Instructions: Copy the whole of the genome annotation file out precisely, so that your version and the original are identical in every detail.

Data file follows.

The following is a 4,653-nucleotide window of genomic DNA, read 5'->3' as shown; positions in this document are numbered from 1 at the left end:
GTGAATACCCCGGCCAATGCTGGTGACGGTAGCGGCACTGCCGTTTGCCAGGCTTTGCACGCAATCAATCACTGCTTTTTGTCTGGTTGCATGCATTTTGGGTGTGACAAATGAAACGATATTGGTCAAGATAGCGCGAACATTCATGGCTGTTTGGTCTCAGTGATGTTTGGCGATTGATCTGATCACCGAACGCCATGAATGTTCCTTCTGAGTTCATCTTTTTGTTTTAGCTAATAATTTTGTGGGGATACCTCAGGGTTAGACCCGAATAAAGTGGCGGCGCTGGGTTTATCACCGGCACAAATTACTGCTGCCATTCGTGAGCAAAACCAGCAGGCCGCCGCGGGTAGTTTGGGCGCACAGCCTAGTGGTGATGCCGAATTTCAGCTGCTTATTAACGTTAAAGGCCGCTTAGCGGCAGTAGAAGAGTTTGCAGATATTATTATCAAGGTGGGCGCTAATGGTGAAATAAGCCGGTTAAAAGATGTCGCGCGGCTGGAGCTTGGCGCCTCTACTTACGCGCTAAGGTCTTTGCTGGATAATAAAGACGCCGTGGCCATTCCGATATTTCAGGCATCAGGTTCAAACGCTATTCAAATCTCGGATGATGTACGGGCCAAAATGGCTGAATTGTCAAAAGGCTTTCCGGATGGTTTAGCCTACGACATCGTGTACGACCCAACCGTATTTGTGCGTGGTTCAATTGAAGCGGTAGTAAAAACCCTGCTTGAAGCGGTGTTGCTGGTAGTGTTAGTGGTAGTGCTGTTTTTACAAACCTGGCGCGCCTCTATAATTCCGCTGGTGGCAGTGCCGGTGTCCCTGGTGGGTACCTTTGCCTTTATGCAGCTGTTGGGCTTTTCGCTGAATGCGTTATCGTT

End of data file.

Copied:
The following is a 4,653-nucleotide window of genomic DNA, read 5'->3' as shown; positions in this document are numbered from 1 at the left end:
GTGAATACCCCGGCCAATGCTGGTGACGGTAGCGGCACTGCCGTTTGCCAGGCTTTGCACGCAATCAATCACTGCTTTTTGTCTGGTTGCATGCATTTTGGGTGTGACAAATGAAACGATATTGGTCAAGATAGCGCGAACATTCATGGCTGTTTGGTCTCAGTGATGTTTGGCGATTGATCTGATCACCGAACGCCATGAATGTTCCTTCTGAGTTCATCTTTTTGTTTTAGCTAATAATTTTGTGGGGATACCTCAGGGTTAGACCCGAATAAAGTGGCGGCGCTGGGTTTATCACCGGCACAAATTACTGCTGCCATTCGTGAGCAAAACCAGCAGGCCGCCGCGGGTAGTTTGGGCGCACAGCCTAGTGGTGATGCCGAATTTCAGCTGCTTATTAACGTTAAAGGCCGCTTAGCGGCAGTAGAAGAGTTTGCAGATATTATTATCAAGGTGGGCGCTAATGGTGAAATAAGCCGGTTAAAAGATGTCGCGCGGCTGGAGCTTGGCGCCTCTACTTACGCGCTAAGGTCTTTGCTGGATAATAAAGACGCCGTGGCCATTCCGATATTTCAGGCATCAGGTTCAAACGCTATTCAAATCTCGGATGATGTACGGGCCAAAATGGCTGAATTGTCAAAAGGCTTTCCGGATGGTTTAGCCTACGACATCGTGTACGACCCAACCGTATTTGTGCGTGGTTCAATTGAAGCGGTAGTAAAAACCCTGCTTGAAGCGGTGTTGCTGGTAGTGTTAGTGGTAGTGCTGTTTTTACAAACCTGGCGCGCCTCTATAATTCCGCTGGTGGCAGTGCCGGTGTCCCTGGTGGGTACCTTTGCCTTTATGCAGCTGTTGGGCTTTTCGCTGAATGCGTTATCGTT